And well done you for not boring us with another perfect photo of a UK cow or fence or (yawn) was that another village pub you are sitting in. :) Maybe you could do a follow up game about ~ I had a dream ~ nah, I probably would still need a few of those smooth beers to catch on.

    I always feel like I should go away and do a 100 lines after commenting on your blog. :)
    I will not talk in class.
    I will not talk in class.
    I will not talk ..

    DON'T change a thing, even for us culturally, socially inept peasants.

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    1. Carol - no lines for you young lady! Instead, see me in my office at the end of the day. Expect a full uniform inspection!...Oh and Retford is a town. Its burghers would be incensed to learn that you called it a village!

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    2. Here, here Carol, or is it hear, hear? Yes, I'm with you... the man does worry a tad overmuch.

      Hang loose man, we do all love you: don't tell Shirley, mind.

      LLX

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    3. Hang loose! No way! I'll continue with my Y fronts if you don't mind!

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    4. Oh all this middle age flirting
      Its indecent
      X

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  5. "Going down like a lead baloon" we understand! As you say it's the little cultural differences that make blogging interesting. We'll try to join in next time. Perhaps you might need to make the post with an asterisk so we can be sure

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  6. Sometimes I worry about my sense of humor. Before I finished reading I knew it was a tongue in cheek thing but by then it was too late to enjoy it. I like Helsie's idea of an asterisk. Failing that I'll just assume from now on you are joking. Now please don't switch horses in the middle of the stream and do something serious. Or warn us - THIS IS SERIOUS FOLKS! - Subtlety is not my strong suit. If I have that suit at all.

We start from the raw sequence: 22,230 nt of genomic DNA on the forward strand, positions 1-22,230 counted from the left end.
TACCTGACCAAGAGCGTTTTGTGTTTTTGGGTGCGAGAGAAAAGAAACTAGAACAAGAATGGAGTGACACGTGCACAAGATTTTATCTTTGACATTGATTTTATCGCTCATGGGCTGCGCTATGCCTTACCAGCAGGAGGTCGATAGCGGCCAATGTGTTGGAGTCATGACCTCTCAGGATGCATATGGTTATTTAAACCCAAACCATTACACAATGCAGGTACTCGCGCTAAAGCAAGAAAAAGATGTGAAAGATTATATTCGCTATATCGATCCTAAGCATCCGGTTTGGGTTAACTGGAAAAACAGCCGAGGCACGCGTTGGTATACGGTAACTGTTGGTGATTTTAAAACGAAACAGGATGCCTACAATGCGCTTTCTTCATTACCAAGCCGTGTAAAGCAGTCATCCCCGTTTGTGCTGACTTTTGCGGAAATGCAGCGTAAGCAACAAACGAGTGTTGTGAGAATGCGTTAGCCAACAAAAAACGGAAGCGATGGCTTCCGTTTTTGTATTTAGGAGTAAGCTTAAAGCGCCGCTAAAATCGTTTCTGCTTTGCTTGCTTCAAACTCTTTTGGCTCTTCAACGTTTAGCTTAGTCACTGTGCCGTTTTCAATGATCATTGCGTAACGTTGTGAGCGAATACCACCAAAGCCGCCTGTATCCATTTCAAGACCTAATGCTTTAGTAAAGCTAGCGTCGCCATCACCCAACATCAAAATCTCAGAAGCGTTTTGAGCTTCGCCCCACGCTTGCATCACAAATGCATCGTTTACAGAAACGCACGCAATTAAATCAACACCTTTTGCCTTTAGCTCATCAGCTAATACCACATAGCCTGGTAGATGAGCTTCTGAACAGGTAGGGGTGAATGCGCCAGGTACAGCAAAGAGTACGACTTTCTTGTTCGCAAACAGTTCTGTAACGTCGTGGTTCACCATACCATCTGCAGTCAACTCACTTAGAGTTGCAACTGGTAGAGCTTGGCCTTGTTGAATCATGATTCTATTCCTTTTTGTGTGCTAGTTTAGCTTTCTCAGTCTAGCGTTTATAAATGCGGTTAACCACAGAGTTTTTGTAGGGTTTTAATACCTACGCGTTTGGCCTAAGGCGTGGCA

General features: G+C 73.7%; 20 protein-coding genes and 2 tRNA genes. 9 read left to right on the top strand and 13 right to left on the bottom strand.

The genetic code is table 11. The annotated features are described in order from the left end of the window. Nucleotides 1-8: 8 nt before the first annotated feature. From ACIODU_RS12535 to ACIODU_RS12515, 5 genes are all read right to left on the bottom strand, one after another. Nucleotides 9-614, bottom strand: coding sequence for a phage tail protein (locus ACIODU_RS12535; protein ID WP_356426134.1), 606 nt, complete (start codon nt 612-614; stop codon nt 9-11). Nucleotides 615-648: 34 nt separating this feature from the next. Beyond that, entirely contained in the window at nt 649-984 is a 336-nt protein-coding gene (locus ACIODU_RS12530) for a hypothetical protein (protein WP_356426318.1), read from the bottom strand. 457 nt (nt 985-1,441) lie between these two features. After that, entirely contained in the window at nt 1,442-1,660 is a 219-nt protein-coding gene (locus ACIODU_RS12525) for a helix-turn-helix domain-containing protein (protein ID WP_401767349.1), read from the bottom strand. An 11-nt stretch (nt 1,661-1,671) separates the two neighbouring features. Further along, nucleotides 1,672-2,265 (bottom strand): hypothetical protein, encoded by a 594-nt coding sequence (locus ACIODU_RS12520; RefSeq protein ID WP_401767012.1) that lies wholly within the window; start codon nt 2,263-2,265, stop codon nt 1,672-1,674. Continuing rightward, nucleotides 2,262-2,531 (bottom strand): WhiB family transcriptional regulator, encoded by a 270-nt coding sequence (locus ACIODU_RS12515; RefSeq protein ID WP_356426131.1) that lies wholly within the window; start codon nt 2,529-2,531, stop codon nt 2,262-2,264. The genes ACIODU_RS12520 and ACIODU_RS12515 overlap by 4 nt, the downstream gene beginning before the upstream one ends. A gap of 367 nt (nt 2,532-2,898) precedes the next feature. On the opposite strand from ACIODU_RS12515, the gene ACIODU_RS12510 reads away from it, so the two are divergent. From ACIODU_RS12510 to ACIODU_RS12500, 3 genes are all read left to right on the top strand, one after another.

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    1. I should add here that I've thought about this quite a bit. I believe poverty in the U.S. is kind of a touchy thing. In grammar school we heard about Lincoln learning to read by firelight and growing up in a log house. He was not our only president whose parents were poor. Aside from that there were many, many instances of people "pulling themselves up by their own bootstraps." In fact that idea is where the name "boot up" came from when you turn your computer on.

      At any rate I have a new idea when reading blogs from other countries. I'm going to read the comments first. :)

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  7. Eeh nay lad, dinna fash! Paid a phoeni. Mae popeth yn iawn. :) Just write it in Welsh next time!

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  8. Well I enjoyed your post, in fact I've started writing my 'so you think you had it tough' riposte, but haven't quite got round to finishing it yet. Perhaps I shouldn't bother if it upsets people or maybe my latest offering on the trivialities of wealth might be more to their taste.

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  9. Mr. Pudding, the reading of the "poverty post" made one realize that the writing was all in jest. But for those of us who did spend childhoods in abject poverty and as malnourished children with very little clothing and tight, worn-out shoes, those fantasy thoughts of yours brought back a sea of memories to us in the reading. Not pleasant memories. I don't know about others, but after reading your "poverty post", I spend the next couple of hours reliving parts of my childhood that were filled with real poverty and that I try hard not to relive too often. So, I knew your post was in jest, I knew that in my heart, but it hurt anyway. But just a little. I am over it now. And, thanks for the recognition that some of us just didn't react the right way to your post.

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Mr Pudding welcomes all genuine comments - even those with which he disagrees. However, puerile or abusive comments from anonymous contributors will continue to be given the short shrift they deserve. Any spam comments that get through Google/Blogger defences will also be quickly deleted.